While kudos go to the intel community for this fabulous counterterrorism op, it was revealed that the expected bomber was a double agent who’d penetrated AQAP. Now al Qaeda knows, too.
Then, late last week, came a news story on “Stuxnet,” the tippy-top-secret US-Israel cyberassault on Iran’s uranium-enrichment plant at Natanz that’s been going on since the George W. Bush presidency.
It’s terrific the cyberattack reportedly led to the destruction of some centrifuges used in Iran’s bomb program, but now the mullahs know for sure who was behind the operation.
Moreover, dope on our highly successful drone program continues to ooze out.
All of this has led to compromising networks, having an agent (the Pakistani doctor) arrested and jailed, and blowing other operations. It has also made it clear to our allies that sharing intel with the US is a risky business, especially if the outcome could help the political career of the incumbent president.
Let’s be clear here – none of this should have leaked. None of it. A fairly terse announcement of fact that Osama bin Laden was confirmed dead should have been the extent of any sort of information released. That’s it.
Instead operational details that should never have seen the light of day have been routinely released. Anyone with an ounce of sense knows you never, ever talk about methods and means. Yet both have been a part of these releases.
This sort of behavior, for pure political gain, compromises our intel gathering capabilities and is likely to hurt future operations. We spend years trying to develop human intelligence networks and agents and in one fell swoop we compromise them (the double agent in Yemen and the doctor in Pakistan).
"It’s a pattern that goes back two years, starting with the Times Square bomber, where somebody in the federal government, probably the FBI, leaked his name before he was captured," said Rep. Pete King, the GOP chairman of the House Homeland Security Committee.
"That’s why he tried to leave the country — he knew they were on to him." Calling the episode "amateur hour" at the White House, King said: "It puts our people at risk and gives information to the enemy."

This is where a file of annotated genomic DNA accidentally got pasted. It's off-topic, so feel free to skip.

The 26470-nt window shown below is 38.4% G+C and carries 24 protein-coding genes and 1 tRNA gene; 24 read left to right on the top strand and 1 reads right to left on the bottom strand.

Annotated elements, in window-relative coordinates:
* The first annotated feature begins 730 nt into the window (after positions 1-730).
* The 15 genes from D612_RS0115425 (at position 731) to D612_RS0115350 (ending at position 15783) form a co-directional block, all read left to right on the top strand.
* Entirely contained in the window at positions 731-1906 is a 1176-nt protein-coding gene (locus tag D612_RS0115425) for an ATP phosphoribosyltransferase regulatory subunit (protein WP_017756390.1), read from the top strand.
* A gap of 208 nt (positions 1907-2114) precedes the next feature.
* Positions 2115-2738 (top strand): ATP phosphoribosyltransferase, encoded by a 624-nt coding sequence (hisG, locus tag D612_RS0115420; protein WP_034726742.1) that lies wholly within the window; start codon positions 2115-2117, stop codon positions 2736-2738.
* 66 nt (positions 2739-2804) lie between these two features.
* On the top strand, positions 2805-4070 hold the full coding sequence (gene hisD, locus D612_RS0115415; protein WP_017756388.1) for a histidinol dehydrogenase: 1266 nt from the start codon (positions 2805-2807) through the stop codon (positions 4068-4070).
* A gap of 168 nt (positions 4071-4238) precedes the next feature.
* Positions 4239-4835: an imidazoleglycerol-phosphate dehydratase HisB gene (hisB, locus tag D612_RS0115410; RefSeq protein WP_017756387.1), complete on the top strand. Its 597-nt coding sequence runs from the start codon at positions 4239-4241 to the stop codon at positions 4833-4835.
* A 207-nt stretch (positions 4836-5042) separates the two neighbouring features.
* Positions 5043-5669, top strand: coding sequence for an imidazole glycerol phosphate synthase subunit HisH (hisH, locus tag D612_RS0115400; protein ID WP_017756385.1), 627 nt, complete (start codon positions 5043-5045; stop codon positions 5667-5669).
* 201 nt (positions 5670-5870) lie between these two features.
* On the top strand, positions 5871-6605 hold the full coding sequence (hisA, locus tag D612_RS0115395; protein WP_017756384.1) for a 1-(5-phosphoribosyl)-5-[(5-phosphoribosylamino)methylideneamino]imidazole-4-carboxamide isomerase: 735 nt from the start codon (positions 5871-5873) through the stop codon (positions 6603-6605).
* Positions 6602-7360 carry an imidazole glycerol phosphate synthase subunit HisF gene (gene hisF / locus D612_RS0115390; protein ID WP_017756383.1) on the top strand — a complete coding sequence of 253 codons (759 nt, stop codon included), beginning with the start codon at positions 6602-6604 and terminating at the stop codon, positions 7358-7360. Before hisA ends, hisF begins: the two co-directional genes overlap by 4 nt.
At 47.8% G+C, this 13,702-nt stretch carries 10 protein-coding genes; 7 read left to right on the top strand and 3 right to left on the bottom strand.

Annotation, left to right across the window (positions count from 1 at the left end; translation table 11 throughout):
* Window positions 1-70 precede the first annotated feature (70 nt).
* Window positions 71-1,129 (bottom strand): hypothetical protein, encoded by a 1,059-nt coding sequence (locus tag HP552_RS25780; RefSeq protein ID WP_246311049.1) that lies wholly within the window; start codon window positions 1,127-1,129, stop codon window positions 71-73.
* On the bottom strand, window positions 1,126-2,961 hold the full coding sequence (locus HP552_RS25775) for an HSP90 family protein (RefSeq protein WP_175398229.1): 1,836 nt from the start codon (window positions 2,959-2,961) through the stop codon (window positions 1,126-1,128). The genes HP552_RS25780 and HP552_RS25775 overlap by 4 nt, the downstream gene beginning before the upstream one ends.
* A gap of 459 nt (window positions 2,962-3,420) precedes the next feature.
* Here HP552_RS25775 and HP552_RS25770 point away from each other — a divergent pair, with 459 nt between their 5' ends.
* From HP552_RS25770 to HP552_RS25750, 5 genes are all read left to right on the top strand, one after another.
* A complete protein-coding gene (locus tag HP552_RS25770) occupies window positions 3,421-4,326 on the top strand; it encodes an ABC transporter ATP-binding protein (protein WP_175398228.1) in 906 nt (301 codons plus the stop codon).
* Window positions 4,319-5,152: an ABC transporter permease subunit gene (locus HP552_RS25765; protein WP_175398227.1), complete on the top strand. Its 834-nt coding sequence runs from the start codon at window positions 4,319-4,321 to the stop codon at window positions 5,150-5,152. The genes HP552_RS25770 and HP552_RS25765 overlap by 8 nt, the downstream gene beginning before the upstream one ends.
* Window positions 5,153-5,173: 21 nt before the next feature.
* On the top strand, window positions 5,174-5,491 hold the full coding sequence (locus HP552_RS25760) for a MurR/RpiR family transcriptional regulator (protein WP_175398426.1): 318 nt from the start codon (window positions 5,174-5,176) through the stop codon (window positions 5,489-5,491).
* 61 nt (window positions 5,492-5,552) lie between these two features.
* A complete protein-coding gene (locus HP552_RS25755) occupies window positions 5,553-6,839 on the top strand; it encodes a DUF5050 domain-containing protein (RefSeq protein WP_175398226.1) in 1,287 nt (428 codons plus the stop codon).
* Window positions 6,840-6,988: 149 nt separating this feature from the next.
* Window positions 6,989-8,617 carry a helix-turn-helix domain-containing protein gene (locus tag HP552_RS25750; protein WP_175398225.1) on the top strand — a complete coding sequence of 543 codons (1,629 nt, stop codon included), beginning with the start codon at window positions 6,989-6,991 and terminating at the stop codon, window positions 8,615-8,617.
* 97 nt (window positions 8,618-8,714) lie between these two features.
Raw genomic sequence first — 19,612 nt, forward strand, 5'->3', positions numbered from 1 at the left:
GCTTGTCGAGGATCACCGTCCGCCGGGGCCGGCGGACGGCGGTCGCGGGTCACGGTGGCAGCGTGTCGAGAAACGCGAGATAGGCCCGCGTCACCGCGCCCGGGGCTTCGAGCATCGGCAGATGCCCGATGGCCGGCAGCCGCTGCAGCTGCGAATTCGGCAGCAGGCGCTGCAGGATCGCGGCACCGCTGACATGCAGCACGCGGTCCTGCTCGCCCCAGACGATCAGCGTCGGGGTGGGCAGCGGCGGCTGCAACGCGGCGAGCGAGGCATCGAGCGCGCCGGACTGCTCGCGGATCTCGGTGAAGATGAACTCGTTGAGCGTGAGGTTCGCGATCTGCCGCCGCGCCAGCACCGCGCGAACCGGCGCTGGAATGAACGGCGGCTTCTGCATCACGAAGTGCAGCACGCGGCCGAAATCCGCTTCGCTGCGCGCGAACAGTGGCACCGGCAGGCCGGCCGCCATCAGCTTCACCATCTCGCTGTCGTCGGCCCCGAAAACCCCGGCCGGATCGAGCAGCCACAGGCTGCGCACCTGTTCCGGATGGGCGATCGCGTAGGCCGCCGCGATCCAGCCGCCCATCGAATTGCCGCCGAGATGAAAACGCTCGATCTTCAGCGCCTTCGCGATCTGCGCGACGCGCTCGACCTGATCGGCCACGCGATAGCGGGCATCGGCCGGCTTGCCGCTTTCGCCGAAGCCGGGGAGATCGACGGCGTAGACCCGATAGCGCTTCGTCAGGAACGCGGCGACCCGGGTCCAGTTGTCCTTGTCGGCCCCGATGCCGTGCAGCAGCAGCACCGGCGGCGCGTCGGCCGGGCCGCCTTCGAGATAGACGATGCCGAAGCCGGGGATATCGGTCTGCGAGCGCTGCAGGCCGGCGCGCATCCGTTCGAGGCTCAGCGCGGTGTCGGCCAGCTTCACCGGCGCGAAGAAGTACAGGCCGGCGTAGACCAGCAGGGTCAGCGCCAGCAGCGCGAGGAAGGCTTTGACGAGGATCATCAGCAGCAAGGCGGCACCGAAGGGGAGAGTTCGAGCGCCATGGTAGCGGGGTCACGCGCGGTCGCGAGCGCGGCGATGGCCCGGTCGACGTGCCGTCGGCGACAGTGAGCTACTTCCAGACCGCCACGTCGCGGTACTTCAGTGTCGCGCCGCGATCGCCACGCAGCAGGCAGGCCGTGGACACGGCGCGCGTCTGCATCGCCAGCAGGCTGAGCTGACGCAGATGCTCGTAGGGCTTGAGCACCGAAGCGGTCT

Amateurs are dangerous. Amateurs who leak classified information for political gain are even more dangerous.
It’s time to stop “amateur hour at the White House.”
Some pictures of Greenland taken in the 1930s have revealed glacier melt that is worse than that taking place today:
Recently unearthed photographs taken by Danish explorers in the 1930s show glaciers in Greenland retreating faster than they are today, according to researchers.
The photos in question were taken by the seventh Thule Expedition to Greenland led by Dr Knud Rasmussen in 1932. The explorers were equipped with a seaplane, which they used to take aerial snaps of glaciers along the Arctic island’s coasts.
It’s difficult to know exactly what’s happening to the Greenland ice in total and very different estimates have been produced in recent times. However Professor Box says that many glaciers along the coasts have started retreating in the past decade.
It now appears that the glaciers were retreating even faster eighty years ago: but nobody worried about it, and the ice subsequently came back again.
The emphasized line is priceless. Chicken Little stayed home.
Why were the glaciers on Greenland retreating faster 80 years ago?
[One scientist, Professor Jason] Box, theorises that this is likely to be because of sulphur pollution released into the atmosphere by humans, especially by burning coal and fuel oils. This is known to have a cooling effect.
Unfortunately atmospheric sulphur emissions also cause other things such as acid rain, and as a result rich Western nations cracked down on sulphates in the 1960s. Prof Box believes that this led to warming from the 1970s onward, which has now led to the glaciers retreating since around 2000.
Or, “we cleaned up the air and it got warmer”. Other scientists disagree:
Still other scientists, differing with Prof Box, offer another picture altogether of Arctic temperatures, in which there were peaks both in the 1930s and 1950s and cooling until the 1990s: and in which the warming trend which resulted in the melting seen by Rasmussen’s expedition actually started as early as 1840, before the industrial revolution and human-driven carbon emission had even got rolling. In that scenario, variations in the Sun seem to have much more weight than is generally accepted by today’s climatologists.
Variations in the Sun! Whoda thunk?
Bottom line – nothing particularly unusual or worrisome if you actually have come to the conclusion, based on the evidence at hand, that the earth goes through climate cycles. The key, of course is the fact that a warming trend that resulted in the retreat of the glaciers in the 1930s was begun almost 100 years before without the benefit of the industrial revolution and human carbon emissions.
Then there’s that lingering little scientific fact that CO2 is a lagging indicator, not a cause, of warming. The fact the alarmist side continues to love to ignore.
Anyway a little context to the “OMG the glaciers are melting”.